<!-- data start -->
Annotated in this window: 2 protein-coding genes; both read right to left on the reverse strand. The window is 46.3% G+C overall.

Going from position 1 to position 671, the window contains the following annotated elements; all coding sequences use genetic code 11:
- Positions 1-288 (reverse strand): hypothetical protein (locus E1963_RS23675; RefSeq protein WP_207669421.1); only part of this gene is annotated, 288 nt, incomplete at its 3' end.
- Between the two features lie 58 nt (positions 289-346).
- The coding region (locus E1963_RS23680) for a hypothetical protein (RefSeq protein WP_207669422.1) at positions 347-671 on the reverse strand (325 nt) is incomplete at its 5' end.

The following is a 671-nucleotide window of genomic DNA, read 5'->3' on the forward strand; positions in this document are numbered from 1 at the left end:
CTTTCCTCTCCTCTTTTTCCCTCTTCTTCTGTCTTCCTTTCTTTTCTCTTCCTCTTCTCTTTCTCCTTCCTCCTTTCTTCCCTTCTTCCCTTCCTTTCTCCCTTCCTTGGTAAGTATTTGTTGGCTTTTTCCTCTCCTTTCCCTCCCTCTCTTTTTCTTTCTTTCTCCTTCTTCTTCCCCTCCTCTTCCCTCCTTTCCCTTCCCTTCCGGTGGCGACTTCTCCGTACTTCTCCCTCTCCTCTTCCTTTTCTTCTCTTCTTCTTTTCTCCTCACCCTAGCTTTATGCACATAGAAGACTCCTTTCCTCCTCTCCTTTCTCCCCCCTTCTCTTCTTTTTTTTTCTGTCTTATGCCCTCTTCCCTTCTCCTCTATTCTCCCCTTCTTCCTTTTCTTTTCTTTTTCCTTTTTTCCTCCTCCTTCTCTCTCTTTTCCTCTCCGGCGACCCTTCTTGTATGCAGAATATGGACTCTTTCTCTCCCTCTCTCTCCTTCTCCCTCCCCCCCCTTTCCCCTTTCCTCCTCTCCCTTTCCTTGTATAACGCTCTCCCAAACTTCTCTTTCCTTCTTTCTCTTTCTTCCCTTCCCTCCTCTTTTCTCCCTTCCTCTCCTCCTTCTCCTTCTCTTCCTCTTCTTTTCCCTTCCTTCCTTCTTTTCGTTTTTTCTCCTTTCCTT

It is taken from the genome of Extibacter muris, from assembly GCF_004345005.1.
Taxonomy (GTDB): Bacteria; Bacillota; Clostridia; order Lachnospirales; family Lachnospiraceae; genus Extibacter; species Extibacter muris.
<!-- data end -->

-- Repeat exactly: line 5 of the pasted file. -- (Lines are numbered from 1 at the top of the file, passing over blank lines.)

- The coding region (locus E1963_RS23680) for a hypothetical protein (RefSeq protein WP_207669422.1) at positions 347-671 on the reverse strand (325 nt) is incomplete at its 5' end.